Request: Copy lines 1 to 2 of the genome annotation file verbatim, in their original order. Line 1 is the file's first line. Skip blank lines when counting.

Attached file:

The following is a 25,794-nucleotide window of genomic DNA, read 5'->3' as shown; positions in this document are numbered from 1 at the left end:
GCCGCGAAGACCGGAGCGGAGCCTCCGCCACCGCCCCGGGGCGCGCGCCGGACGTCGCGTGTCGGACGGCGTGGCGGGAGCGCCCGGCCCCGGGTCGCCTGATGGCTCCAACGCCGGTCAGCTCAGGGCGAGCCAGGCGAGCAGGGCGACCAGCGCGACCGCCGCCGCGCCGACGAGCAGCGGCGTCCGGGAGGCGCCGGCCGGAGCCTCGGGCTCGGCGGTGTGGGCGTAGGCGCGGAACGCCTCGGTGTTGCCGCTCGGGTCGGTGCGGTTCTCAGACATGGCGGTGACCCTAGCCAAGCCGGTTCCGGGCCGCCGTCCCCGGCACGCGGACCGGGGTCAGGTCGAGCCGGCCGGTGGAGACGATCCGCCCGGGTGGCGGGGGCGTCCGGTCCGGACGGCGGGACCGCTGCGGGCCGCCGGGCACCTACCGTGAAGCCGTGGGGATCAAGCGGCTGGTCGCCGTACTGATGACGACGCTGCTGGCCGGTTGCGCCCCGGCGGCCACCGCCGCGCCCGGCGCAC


The following is a 25,794-nucleotide window of genomic DNA, read 5'->3' as shown; positions in this document are numbered from 1 at the left end:
GCCGCGAAGACCGGAGCGGAGCCTCCGCCACCGCCCCGGGGCGCGCGCCGGACGTCGCGTGTCGGACGGCGTGGCGGGAGCGCCCGGCCCCGGGTCGCCTGATGGCTCCAACGCCGGTCAGCTCAGGGCGAGCCAGGCGAGCAGGGCGACCAGCGCGACCGCCGCCGCGCCGACGAGCAGCGGCGTCCGGGAGGCGCCGGCCGGAGCCTCGGGCTCGGCGGTGTGGGCGTAGGCGCGGAACGCCTCGGTGTTGCCGCTCGGGTCGGTGCGGTTCTCAGACATGGCGGTGACCCTAGCCAAGCCGGTTCCGGGCCGCCGTCCCCGGCACGCGGACCGGGGTCAGGTCGAGCCGGCCGGTGGAGACGATCCGCCCGGGTGGCGGGGGCGTCCGGTCCGGACGGCGGGACCGCTGCGGGCCGCCGGGCACCTACCGTGAAGCCGTGGGGATCAAGCGGCTGGTCGCCGTACTGATGACGACGCTGCTGGCCGGTTGCGCCCCGGCGGCCACCGCCGCGCCCGGCGCAC